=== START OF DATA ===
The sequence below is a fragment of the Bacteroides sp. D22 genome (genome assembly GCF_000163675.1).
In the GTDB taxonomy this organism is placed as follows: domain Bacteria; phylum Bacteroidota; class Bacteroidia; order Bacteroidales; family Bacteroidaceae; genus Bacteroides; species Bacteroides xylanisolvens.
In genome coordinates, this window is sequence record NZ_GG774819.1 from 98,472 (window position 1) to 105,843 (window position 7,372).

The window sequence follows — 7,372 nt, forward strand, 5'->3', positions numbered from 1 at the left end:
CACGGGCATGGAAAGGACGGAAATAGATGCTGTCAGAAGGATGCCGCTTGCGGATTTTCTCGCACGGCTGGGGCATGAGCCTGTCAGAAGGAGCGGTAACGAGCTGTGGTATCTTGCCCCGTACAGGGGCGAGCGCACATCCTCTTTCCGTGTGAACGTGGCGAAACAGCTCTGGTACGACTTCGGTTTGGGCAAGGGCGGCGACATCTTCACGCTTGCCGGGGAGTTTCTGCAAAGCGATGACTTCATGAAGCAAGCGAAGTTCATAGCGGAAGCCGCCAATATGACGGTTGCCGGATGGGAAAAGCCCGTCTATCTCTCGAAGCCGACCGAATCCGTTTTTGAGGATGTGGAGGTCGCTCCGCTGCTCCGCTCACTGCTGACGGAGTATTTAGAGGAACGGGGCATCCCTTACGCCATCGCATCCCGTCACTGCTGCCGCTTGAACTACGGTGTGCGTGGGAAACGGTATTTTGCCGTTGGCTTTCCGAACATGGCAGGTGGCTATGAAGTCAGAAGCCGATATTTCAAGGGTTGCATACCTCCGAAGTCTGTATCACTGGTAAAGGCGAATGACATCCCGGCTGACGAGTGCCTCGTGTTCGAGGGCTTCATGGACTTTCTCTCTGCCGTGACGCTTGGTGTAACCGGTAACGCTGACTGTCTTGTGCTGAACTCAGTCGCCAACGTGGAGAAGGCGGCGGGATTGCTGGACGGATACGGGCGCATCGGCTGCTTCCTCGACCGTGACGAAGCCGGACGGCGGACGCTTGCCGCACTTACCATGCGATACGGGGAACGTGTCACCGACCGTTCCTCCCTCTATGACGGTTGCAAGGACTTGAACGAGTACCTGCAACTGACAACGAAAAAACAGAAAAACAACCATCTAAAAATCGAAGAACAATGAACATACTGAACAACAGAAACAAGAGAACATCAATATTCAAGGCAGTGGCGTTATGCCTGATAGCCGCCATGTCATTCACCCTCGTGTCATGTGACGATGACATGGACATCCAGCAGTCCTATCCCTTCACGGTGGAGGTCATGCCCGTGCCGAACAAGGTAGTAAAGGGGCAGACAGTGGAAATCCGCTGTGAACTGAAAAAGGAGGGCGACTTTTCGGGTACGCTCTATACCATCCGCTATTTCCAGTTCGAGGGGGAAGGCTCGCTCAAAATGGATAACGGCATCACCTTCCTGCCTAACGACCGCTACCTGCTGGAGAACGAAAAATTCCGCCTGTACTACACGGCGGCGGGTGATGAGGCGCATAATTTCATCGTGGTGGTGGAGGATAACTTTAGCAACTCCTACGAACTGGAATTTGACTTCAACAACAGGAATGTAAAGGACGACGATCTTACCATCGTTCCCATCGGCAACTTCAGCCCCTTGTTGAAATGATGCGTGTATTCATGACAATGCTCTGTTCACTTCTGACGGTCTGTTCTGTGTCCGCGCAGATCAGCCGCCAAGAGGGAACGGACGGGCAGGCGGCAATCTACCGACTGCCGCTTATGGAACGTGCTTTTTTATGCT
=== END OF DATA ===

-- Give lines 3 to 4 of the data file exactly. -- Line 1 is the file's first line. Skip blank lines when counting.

In genome coordinates, this window is sequence record NZ_GG774819.1 from 98,472 (window position 1) to 105,843 (window position 7,372).

The window sequence follows — 7,372 nt, forward strand, 5'->3', positions numbered from 1 at the left end: